For 16 years, the intersection of Houston Street and Broadway in New York City was crowned with a large billboard featuring a black and white montage of southern Manhattan inside the letters “DKNY” (pictured above). The billboard was pulled down in 2008 after Abercrombie & Fitch purchased the building that supported it ? a change that not a few New Yorkers mourned. Five years later, DKNY is reviving and expanding its outdoor advertising efforts through a variety of art installations around the world. DKNY has commissioned 10 artists from 10 cities ? New York, London, Paris, Milan, Dubai, Kuwait City, Hong Kong, Shanghai, Seoul and Tokyo ? to create outdoor art that interprets New York City in the context of the city in which each installation appears. Works will include billboards, sculpture, projected media and kiosks. DKNY has gathered photos of several of the works alongside artist interviews and other behind-the-scenes materials at dknyartworks.com. The site is also gathering photos and comments about the installations posted to Twitter, Instagram, Vine, Tumblr and Weibo.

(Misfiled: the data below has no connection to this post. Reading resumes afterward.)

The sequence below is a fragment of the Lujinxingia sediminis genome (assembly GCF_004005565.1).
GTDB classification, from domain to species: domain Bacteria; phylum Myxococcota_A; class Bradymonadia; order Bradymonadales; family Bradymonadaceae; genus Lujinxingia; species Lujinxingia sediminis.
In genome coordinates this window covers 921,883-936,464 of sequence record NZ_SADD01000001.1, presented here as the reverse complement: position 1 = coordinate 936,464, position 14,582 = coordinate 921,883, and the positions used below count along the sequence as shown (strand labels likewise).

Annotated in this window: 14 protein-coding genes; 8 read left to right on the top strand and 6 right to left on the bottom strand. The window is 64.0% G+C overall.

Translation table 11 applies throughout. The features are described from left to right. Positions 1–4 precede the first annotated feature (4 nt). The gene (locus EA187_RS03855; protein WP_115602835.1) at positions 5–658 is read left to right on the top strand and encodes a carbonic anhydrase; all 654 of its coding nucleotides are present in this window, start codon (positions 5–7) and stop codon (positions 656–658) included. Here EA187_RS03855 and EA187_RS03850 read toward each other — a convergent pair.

In addition to the microsite, DKNY has also released an augmented reality app for iOS and Android that invites users to take photos of each work to pull up a contextual video. To spark further engagement, a 10 x 13-foot piece of 3D art in London will be moved among three undisclosed locations. To find it, users will have to seek out clues on Twitter and Facebook. Though primarily a branding campaign, there is a sales tie-in: DKNY is releasing a#dknyartworks collection, featuring work printed on tote bags, scarves and other items. While DKNY may never reclaim its coveted spot on Houston Street, the brand should be applauded for thinking much bigger than a billboard this time around.